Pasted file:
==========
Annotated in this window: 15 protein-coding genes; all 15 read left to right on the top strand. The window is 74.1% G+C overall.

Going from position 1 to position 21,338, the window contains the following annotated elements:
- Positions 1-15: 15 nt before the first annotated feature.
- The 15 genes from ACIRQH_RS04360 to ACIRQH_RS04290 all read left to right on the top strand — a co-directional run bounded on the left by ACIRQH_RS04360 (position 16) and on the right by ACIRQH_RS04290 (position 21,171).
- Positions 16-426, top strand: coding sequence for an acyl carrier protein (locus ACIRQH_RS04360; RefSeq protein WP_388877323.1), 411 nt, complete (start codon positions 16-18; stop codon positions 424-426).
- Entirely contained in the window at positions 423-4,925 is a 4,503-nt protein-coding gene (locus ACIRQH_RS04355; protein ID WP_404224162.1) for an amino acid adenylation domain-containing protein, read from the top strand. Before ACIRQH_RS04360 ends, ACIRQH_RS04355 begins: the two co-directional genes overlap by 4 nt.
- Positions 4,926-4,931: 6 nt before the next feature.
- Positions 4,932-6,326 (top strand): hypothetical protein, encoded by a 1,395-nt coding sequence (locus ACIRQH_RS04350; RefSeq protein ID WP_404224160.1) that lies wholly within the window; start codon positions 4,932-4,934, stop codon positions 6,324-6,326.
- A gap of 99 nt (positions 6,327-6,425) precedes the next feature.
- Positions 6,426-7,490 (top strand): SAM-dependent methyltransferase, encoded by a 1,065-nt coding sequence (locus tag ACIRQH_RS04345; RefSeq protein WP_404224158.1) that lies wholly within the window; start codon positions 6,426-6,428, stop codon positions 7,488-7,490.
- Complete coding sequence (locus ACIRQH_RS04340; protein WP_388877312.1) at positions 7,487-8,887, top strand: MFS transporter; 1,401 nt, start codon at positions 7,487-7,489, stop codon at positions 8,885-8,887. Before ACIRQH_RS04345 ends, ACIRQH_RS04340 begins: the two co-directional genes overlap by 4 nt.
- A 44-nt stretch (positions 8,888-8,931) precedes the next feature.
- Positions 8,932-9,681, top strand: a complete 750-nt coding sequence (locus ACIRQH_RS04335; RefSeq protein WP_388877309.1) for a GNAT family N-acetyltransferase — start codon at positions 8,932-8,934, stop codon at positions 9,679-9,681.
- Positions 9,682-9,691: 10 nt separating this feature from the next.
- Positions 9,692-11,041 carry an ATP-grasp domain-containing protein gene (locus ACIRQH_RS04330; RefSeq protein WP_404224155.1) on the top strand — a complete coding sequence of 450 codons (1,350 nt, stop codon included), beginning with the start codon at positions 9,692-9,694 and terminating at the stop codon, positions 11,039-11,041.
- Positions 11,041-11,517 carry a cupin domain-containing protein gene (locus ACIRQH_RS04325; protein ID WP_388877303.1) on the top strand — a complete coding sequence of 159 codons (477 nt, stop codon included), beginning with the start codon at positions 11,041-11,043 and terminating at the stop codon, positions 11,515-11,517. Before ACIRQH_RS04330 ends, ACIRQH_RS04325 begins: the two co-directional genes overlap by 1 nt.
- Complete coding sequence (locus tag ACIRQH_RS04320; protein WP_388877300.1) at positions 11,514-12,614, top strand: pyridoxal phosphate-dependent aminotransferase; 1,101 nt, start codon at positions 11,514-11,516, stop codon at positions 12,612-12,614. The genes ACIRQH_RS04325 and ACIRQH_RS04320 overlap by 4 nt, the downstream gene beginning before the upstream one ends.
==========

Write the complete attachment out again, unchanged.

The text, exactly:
Annotated in this window: 15 protein-coding genes; all 15 read left to right on the top strand. The window is 74.1% G+C overall.

Going from position 1 to position 21,338, the window contains the following annotated elements:
- Positions 1-15: 15 nt before the first annotated feature.
- The 15 genes from ACIRQH_RS04360 to ACIRQH_RS04290 all read left to right on the top strand — a co-directional run bounded on the left by ACIRQH_RS04360 (position 16) and on the right by ACIRQH_RS04290 (position 21,171).
- Positions 16-426, top strand: coding sequence for an acyl carrier protein (locus ACIRQH_RS04360; RefSeq protein WP_388877323.1), 411 nt, complete (start codon positions 16-18; stop codon positions 424-426).
- Entirely contained in the window at positions 423-4,925 is a 4,503-nt protein-coding gene (locus ACIRQH_RS04355; protein ID WP_404224162.1) for an amino acid adenylation domain-containing protein, read from the top strand. Before ACIRQH_RS04360 ends, ACIRQH_RS04355 begins: the two co-directional genes overlap by 4 nt.
- Positions 4,926-4,931: 6 nt before the next feature.
- Positions 4,932-6,326 (top strand): hypothetical protein, encoded by a 1,395-nt coding sequence (locus ACIRQH_RS04350; RefSeq protein ID WP_404224160.1) that lies wholly within the window; start codon positions 4,932-4,934, stop codon positions 6,324-6,326.
- A gap of 99 nt (positions 6,327-6,425) precedes the next feature.
- Positions 6,426-7,490 (top strand): SAM-dependent methyltransferase, encoded by a 1,065-nt coding sequence (locus tag ACIRQH_RS04345; RefSeq protein WP_404224158.1) that lies wholly within the window; start codon positions 6,426-6,428, stop codon positions 7,488-7,490.
- Complete coding sequence (locus ACIRQH_RS04340; protein WP_388877312.1) at positions 7,487-8,887, top strand: MFS transporter; 1,401 nt, start codon at positions 7,487-7,489, stop codon at positions 8,885-8,887. Before ACIRQH_RS04345 ends, ACIRQH_RS04340 begins: the two co-directional genes overlap by 4 nt.
- A 44-nt stretch (positions 8,888-8,931) precedes the next feature.
- Positions 8,932-9,681, top strand: a complete 750-nt coding sequence (locus ACIRQH_RS04335; RefSeq protein WP_388877309.1) for a GNAT family N-acetyltransferase — start codon at positions 8,932-8,934, stop codon at positions 9,679-9,681.
- Positions 9,682-9,691: 10 nt separating this feature from the next.
- Positions 9,692-11,041 carry an ATP-grasp domain-containing protein gene (locus ACIRQH_RS04330; RefSeq protein WP_404224155.1) on the top strand — a complete coding sequence of 450 codons (1,350 nt, stop codon included), beginning with the start codon at positions 9,692-9,694 and terminating at the stop codon, positions 11,039-11,041.
- Positions 11,041-11,517 carry a cupin domain-containing protein gene (locus ACIRQH_RS04325; protein ID WP_388877303.1) on the top strand — a complete coding sequence of 159 codons (477 nt, stop codon included), beginning with the start codon at positions 11,041-11,043 and terminating at the stop codon, positions 11,515-11,517. Before ACIRQH_RS04330 ends, ACIRQH_RS04325 begins: the two co-directional genes overlap by 1 nt.
- Complete coding sequence (locus tag ACIRQH_RS04320; protein WP_388877300.1) at positions 11,514-12,614, top strand: pyridoxal phosphate-dependent aminotransferase; 1,101 nt, start codon at positions 11,514-11,516, stop codon at positions 12,612-12,614. The genes ACIRQH_RS04325 and ACIRQH_RS04320 overlap by 4 nt, the downstream gene beginning before the upstream one ends.